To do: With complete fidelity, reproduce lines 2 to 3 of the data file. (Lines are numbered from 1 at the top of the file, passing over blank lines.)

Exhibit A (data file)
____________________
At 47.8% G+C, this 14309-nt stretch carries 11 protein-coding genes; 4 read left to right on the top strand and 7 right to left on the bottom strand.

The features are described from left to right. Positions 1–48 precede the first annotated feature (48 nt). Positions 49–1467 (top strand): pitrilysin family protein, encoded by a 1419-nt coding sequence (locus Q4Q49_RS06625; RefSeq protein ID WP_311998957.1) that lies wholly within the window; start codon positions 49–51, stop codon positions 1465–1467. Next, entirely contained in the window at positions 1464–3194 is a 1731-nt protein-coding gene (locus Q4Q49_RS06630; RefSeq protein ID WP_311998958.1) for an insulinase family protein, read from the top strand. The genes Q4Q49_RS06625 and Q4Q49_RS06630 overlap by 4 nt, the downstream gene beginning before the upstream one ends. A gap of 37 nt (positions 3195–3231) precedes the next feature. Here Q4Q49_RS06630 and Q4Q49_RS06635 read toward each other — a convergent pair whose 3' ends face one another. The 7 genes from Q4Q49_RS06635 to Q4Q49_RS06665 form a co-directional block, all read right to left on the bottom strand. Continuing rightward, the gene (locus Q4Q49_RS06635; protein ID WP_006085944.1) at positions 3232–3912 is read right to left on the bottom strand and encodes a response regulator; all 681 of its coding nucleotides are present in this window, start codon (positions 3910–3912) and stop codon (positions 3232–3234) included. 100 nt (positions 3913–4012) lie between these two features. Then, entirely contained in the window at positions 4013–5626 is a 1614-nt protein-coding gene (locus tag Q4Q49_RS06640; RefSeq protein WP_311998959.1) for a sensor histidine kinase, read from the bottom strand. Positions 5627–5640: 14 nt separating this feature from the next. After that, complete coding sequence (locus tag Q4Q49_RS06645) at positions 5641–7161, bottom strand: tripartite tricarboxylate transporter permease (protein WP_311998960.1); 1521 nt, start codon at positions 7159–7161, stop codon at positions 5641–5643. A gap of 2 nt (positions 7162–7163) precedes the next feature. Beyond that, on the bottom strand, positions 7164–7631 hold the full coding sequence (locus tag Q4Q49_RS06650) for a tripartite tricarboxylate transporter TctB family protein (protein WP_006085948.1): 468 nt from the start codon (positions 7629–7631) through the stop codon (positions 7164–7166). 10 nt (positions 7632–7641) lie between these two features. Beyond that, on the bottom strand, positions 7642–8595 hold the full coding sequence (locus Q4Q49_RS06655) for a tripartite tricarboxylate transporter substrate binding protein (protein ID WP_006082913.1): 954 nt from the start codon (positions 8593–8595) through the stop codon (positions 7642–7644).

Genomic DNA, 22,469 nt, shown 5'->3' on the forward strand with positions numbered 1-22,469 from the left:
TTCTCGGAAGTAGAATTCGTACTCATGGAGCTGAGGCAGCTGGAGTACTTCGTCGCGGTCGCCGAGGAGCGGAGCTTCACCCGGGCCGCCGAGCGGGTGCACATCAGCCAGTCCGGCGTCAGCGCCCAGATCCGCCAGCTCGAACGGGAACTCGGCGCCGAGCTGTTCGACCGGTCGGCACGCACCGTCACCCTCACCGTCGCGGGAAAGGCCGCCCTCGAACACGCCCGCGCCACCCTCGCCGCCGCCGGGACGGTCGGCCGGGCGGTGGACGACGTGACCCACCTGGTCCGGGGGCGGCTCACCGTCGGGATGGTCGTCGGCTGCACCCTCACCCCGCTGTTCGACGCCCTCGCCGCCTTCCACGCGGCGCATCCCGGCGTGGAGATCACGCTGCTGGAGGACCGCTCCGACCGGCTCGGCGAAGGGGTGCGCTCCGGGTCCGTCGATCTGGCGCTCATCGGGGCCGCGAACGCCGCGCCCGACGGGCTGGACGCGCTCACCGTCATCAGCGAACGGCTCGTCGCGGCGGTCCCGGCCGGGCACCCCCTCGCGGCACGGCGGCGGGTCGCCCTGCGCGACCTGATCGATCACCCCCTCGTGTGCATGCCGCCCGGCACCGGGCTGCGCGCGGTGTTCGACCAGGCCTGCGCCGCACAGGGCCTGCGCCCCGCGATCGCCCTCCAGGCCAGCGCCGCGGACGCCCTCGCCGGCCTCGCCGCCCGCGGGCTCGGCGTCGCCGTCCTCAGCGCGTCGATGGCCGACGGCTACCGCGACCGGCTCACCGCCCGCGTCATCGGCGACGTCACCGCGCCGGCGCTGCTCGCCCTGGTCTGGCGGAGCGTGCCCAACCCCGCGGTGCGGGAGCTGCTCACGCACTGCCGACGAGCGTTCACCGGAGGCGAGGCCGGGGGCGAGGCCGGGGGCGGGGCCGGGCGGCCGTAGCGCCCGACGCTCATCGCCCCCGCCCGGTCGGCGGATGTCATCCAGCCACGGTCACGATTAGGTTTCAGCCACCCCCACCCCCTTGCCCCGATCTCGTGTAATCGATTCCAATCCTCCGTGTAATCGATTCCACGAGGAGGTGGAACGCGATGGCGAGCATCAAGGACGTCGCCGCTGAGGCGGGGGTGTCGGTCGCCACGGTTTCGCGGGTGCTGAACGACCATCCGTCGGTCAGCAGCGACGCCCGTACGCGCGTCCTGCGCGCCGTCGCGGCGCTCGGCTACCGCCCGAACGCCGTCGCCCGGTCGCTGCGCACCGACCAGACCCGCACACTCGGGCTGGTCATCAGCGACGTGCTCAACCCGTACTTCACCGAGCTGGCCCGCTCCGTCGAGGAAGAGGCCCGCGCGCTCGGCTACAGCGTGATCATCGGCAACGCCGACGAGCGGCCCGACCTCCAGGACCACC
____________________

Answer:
The features are described from left to right. Positions 1–48 precede the first annotated feature (48 nt). Positions 49–1467 (top strand): pitrilysin family protein, encoded by a 1419-nt coding sequence (locus Q4Q49_RS06625; RefSeq protein ID WP_311998957.1) that lies wholly within the window; start codon positions 49–51, stop codon positions 1465–1467. Next, entirely contained in the window at positions 1464–3194 is a 1731-nt protein-coding gene (locus Q4Q49_RS06630; RefSeq protein ID WP_311998958.1) for an insulinase family protein, read from the top strand. The genes Q4Q49_RS06625 and Q4Q49_RS06630 overlap by 4 nt, the downstream gene beginning before the upstream one ends. A gap of 37 nt (positions 3195–3231) precedes the next feature. Here Q4Q49_RS06630 and Q4Q49_RS06635 read toward each other — a convergent pair whose 3' ends face one another. The 7 genes from Q4Q49_RS06635 to Q4Q49_RS06665 form a co-directional block, all read right to left on the bottom strand. Continuing rightward, the gene (locus Q4Q49_RS06635; protein ID WP_006085944.1) at positions 3232–3912 is read right to left on the bottom strand and encodes a response regulator; all 681 of its coding nucleotides are present in this window, start codon (positions 3910–3912) and stop codon (positions 3232–3234) included. 100 nt (positions 3913–4012) lie between these two features. Then, entirely contained in the window at positions 4013–5626 is a 1614-nt protein-coding gene (locus tag Q4Q49_RS06640; RefSeq protein WP_311998959.1) for a sensor histidine kinase, read from the bottom strand. Positions 5627–5640: 14 nt separating this feature from the next. After that, complete coding sequence (locus tag Q4Q49_RS06645) at positions 5641–7161, bottom strand: tripartite tricarboxylate transporter permease (protein WP_311998960.1); 1521 nt, start codon at positions 7159–7161, stop codon at positions 5641–5643. A gap of 2 nt (positions 7162–7163) precedes the next feature. Beyond that, on the bottom strand, positions 7164–7631 hold the full coding sequence (locus tag Q4Q49_RS06650) for a tripartite tricarboxylate transporter TctB family protein (protein WP_006085948.1): 468 nt from the start codon (positions 7629–7631) through the stop codon (positions 7164–7166). 10 nt (positions 7632–7641) lie between these two features. Beyond that, on the bottom strand, positions 7642–8595 hold the full coding sequence (locus Q4Q49_RS06655) for a tripartite tricarboxylate transporter substrate binding protein (protein ID WP_006082913.1): 954 nt from the start codon (positions 8593–8595) through the stop codon (positions 7642–7644).

Genomic DNA, 22,469 nt, shown 5'->3' on the forward strand with positions numbered 1-22,469 from the left: